At Informa Connect’s Copay, Reimbursement and Access Congress, Carl Schmid discusses the litigation filed by HIV+Hep, the DLC, and the DPAC in the U.S. District Court for DC challenging a federal rule that allows health insurers to avoid counting the value of drug manufacturer copay assistance toward patients’ out-of-pocket cost obligations in violation of the ACA definition of and regulations for cost-sharing.
Carl Schmid discusses on a National Consumers League webinar current federal advocacy efforts to ensure that copay assistance for prescription drugs counts. This includes comments on two regulations, a congressional bill, and recent litigation initiated by HIV+Hep and two diabetes groups.
The HIV+Hepatitis Policy Insite, the Diabetes Leadership Council, and the Diabetes Patient Advocacy Coalition filed suit in the U.S. District Court for the District of Columbia challenging a federal rule that allows health insurers and pharmacy benefits managers to avoid counting drug manufacturer copay assistance toward patients’ out-of-pocket cost obligations. Due to increased deductibles and cost-sharing requirements, patients rely on copay assistance to help them afford their medications.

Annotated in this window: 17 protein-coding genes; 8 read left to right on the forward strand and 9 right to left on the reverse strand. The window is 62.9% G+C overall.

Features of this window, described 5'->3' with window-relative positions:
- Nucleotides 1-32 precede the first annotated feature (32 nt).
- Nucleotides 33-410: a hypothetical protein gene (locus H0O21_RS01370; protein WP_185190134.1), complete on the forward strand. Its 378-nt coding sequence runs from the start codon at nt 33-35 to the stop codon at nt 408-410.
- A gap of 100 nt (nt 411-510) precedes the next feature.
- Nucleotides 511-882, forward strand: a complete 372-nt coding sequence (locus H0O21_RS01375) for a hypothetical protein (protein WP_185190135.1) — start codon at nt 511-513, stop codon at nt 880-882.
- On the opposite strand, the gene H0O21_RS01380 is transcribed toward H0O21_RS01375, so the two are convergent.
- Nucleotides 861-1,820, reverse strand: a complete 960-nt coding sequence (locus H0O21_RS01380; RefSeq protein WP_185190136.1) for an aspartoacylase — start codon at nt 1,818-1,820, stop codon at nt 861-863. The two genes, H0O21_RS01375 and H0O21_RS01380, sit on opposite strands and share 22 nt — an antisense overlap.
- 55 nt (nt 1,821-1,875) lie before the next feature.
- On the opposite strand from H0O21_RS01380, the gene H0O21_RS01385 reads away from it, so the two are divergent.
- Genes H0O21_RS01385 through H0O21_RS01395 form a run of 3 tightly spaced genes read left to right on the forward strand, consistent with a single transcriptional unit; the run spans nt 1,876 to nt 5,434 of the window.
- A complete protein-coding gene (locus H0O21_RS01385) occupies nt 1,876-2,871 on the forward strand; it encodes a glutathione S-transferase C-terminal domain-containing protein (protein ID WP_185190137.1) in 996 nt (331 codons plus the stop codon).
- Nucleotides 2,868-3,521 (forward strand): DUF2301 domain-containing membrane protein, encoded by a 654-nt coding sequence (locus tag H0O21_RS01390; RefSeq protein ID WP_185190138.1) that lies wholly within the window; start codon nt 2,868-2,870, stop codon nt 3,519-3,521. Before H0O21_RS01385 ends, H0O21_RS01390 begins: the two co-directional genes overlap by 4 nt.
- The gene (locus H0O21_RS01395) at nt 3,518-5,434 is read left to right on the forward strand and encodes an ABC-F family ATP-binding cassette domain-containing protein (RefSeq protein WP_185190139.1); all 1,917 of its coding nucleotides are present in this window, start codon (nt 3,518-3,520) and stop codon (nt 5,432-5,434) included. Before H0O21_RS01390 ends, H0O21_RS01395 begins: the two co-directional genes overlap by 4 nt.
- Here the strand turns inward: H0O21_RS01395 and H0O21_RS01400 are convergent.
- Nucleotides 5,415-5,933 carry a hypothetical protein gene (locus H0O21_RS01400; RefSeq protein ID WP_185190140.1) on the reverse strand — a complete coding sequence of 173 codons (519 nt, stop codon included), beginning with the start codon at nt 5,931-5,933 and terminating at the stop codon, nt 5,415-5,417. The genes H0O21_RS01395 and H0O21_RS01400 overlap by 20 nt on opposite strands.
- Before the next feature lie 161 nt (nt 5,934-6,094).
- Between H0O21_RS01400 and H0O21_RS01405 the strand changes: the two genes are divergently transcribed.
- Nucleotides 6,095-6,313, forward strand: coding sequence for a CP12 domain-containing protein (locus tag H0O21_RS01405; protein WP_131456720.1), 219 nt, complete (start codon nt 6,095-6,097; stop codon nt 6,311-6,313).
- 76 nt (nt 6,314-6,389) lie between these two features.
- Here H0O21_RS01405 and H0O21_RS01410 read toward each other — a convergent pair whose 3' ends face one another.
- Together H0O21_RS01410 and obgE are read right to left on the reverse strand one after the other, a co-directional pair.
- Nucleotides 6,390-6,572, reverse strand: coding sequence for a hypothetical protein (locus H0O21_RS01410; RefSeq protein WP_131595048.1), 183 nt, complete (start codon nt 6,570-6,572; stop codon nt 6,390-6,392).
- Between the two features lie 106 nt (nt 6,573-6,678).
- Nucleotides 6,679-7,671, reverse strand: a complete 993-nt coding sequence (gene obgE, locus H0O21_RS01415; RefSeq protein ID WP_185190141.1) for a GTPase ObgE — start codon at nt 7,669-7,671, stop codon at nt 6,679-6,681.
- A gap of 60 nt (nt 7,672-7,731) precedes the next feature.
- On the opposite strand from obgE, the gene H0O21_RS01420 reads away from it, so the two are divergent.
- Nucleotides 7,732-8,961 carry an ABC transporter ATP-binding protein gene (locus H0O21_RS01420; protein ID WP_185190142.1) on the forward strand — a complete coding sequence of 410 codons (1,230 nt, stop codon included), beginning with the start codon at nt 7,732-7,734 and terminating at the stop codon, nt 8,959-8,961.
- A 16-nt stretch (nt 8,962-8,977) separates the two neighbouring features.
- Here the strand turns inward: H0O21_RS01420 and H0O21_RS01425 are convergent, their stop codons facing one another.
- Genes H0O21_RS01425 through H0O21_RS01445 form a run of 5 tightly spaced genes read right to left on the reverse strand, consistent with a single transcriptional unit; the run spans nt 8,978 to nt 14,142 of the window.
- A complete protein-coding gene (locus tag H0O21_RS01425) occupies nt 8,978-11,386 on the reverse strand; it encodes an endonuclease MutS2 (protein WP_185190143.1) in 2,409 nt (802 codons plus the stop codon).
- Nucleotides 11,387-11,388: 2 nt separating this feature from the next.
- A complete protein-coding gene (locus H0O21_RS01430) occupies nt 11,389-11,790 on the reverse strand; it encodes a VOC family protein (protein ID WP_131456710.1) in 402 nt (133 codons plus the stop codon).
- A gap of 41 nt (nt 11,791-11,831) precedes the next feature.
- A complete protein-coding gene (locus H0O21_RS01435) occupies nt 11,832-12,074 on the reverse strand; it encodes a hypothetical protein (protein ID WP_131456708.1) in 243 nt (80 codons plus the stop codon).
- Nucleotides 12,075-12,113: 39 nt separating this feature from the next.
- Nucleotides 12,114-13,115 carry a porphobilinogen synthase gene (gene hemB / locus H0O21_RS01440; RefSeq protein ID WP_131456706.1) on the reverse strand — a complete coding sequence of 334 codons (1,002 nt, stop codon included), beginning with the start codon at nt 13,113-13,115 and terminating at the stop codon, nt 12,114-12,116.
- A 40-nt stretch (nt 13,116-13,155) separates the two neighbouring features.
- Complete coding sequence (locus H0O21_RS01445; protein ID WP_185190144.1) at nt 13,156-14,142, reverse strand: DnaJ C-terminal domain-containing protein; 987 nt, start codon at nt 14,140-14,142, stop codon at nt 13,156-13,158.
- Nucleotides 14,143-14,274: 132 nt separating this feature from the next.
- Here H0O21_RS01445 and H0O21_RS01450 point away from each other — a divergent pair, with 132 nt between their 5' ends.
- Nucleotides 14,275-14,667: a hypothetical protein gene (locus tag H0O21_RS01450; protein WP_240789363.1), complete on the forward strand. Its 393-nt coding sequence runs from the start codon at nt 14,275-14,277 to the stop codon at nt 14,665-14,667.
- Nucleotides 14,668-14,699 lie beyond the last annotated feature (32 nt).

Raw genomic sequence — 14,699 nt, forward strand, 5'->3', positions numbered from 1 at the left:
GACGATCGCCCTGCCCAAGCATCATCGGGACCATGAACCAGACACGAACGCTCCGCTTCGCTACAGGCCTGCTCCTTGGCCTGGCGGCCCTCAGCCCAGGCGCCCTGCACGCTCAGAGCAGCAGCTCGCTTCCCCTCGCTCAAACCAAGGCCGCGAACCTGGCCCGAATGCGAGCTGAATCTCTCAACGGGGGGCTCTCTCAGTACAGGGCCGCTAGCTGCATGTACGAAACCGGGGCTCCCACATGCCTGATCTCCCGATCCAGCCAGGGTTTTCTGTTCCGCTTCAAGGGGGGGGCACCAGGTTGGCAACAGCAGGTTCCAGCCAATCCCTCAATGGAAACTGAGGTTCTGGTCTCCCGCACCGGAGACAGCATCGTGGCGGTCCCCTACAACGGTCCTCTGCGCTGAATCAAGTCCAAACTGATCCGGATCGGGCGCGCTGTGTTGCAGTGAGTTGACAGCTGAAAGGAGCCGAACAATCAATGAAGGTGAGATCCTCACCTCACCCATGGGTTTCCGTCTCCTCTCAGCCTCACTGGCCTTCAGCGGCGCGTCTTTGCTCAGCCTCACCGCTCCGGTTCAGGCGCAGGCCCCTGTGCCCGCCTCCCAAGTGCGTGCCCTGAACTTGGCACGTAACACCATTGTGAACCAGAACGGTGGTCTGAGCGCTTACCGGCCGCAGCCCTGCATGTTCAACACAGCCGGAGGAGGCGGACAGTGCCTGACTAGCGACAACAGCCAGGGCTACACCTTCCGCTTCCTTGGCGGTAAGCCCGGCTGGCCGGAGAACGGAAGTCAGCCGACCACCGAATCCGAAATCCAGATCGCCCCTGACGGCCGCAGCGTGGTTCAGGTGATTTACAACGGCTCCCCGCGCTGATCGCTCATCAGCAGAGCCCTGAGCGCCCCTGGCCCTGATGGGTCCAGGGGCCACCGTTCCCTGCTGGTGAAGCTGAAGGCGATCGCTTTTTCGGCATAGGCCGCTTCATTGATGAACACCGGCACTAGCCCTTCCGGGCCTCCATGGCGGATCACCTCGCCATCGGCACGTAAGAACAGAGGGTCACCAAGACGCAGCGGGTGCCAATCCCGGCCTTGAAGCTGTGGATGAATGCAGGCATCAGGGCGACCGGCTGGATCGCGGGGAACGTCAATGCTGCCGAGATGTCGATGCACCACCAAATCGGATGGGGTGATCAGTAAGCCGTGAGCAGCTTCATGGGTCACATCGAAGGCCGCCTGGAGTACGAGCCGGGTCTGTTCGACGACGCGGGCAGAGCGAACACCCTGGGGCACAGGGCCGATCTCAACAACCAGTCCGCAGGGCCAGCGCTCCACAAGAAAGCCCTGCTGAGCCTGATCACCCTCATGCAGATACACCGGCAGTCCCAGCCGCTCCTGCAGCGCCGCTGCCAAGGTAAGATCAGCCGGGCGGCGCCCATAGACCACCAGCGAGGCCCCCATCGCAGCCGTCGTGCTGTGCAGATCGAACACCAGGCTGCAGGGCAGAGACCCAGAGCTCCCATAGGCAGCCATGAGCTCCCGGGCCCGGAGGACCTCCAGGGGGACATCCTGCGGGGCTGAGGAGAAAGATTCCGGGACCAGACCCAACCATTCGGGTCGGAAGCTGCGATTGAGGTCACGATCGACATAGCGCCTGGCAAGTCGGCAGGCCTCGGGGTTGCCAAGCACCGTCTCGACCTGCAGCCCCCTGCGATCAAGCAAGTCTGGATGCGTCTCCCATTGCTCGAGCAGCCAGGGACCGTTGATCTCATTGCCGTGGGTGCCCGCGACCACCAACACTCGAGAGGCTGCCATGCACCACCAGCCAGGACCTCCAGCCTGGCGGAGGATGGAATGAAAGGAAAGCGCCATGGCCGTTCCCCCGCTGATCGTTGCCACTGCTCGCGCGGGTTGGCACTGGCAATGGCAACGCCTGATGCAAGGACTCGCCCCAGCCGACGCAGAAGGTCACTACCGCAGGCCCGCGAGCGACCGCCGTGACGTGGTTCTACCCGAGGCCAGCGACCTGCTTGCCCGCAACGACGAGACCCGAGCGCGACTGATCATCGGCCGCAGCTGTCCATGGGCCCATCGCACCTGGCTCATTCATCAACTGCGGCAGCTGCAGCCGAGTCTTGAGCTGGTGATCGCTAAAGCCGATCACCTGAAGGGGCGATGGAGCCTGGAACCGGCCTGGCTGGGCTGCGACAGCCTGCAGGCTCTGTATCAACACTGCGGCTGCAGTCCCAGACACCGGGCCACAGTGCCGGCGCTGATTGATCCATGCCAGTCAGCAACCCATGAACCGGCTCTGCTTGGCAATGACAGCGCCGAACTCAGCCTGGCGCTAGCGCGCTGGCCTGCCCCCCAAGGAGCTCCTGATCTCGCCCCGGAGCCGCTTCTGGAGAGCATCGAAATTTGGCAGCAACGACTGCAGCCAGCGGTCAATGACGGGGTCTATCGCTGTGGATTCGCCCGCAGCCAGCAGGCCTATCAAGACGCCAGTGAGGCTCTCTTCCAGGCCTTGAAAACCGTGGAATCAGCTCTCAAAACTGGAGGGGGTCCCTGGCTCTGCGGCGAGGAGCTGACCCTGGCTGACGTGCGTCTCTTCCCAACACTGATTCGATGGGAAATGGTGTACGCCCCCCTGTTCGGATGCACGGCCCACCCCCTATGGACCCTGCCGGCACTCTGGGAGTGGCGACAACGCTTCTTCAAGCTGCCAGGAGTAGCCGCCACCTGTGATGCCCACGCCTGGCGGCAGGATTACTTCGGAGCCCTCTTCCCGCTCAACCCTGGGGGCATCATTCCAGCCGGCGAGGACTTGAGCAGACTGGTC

Copay assistance provides a safety net to help patients afford and adhere to medically-necessary medications. But, the Centers for Medicare & Medicaid Services (CMS) Best Price Rule, finalized by the Trump administration in 2020, threatens patient access to these critical programs. If implemented, the final rule would allow insurers and pharmacy benefit managers (PBMs) to undermine copay assistance through copay accumulator adjustment programs that block patient assistance from counting towards a patient’s deductible and out-of-pocket cost-sharing requirements. Watch this virtual briefing to learn about the value of patient copay assistance programs and how you can get engaged to protect communities from the unintended consequences of the CMS Best Price Rule.
A discussion on Chronic Care Policy Alliance’s priorities and tips on how to reach out to elected officials.